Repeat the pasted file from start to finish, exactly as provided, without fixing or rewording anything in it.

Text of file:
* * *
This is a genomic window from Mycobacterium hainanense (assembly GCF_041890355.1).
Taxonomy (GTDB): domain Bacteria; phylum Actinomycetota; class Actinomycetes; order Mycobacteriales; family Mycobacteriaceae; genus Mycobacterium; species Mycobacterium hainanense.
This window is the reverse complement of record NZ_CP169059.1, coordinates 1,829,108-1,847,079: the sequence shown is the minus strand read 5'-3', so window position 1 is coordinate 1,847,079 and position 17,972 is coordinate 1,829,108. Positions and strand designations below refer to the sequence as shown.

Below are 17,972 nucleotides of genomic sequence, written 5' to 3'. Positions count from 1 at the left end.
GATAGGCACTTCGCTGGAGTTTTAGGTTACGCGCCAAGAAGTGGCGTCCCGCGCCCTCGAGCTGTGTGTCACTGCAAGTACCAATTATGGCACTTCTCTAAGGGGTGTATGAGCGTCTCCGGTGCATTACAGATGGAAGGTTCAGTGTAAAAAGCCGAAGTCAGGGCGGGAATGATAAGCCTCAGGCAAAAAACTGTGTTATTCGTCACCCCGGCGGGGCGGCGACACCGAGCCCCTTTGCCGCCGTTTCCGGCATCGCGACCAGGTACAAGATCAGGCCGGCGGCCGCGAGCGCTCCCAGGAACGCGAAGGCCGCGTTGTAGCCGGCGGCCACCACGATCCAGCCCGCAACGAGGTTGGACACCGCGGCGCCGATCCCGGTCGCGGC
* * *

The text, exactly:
This is a genomic window from Mycobacterium hainanense (assembly GCF_041890355.1).
Taxonomy (GTDB): domain Bacteria; phylum Actinomycetota; class Actinomycetes; order Mycobacteriales; family Mycobacteriaceae; genus Mycobacterium; species Mycobacterium hainanense.
This window is the reverse complement of record NZ_CP169059.1, coordinates 1,829,108-1,847,079: the sequence shown is the minus strand read 5'-3', so window position 1 is coordinate 1,847,079 and position 17,972 is coordinate 1,829,108. Positions and strand designations below refer to the sequence as shown.

Below are 17,972 nucleotides of genomic sequence, written 5' to 3'. Positions count from 1 at the left end.
GATAGGCACTTCGCTGGAGTTTTAGGTTACGCGCCAAGAAGTGGCGTCCCGCGCCCTCGAGCTGTGTGTCACTGCAAGTACCAATTATGGCACTTCTCTAAGGGGTGTATGAGCGTCTCCGGTGCATTACAGATGGAAGGTTCAGTGTAAAAAGCCGAAGTCAGGGCGGGAATGATAAGCCTCAGGCAAAAAACTGTGTTATTCGTCACCCCGGCGGGGCGGCGACACCGAGCCCCTTTGCCGCCGTTTCCGGCATCGCGACCAGGTACAAGATCAGGCCGGCGGCCGCGAGCGCTCCCAGGAACGCGAAGGCCGCGTTGTAGCCGGCGGCCACCACGATCCAGCCCGCAACGAGGTTGGACACCGCGGCGCCGATCCCGGTCGCGGC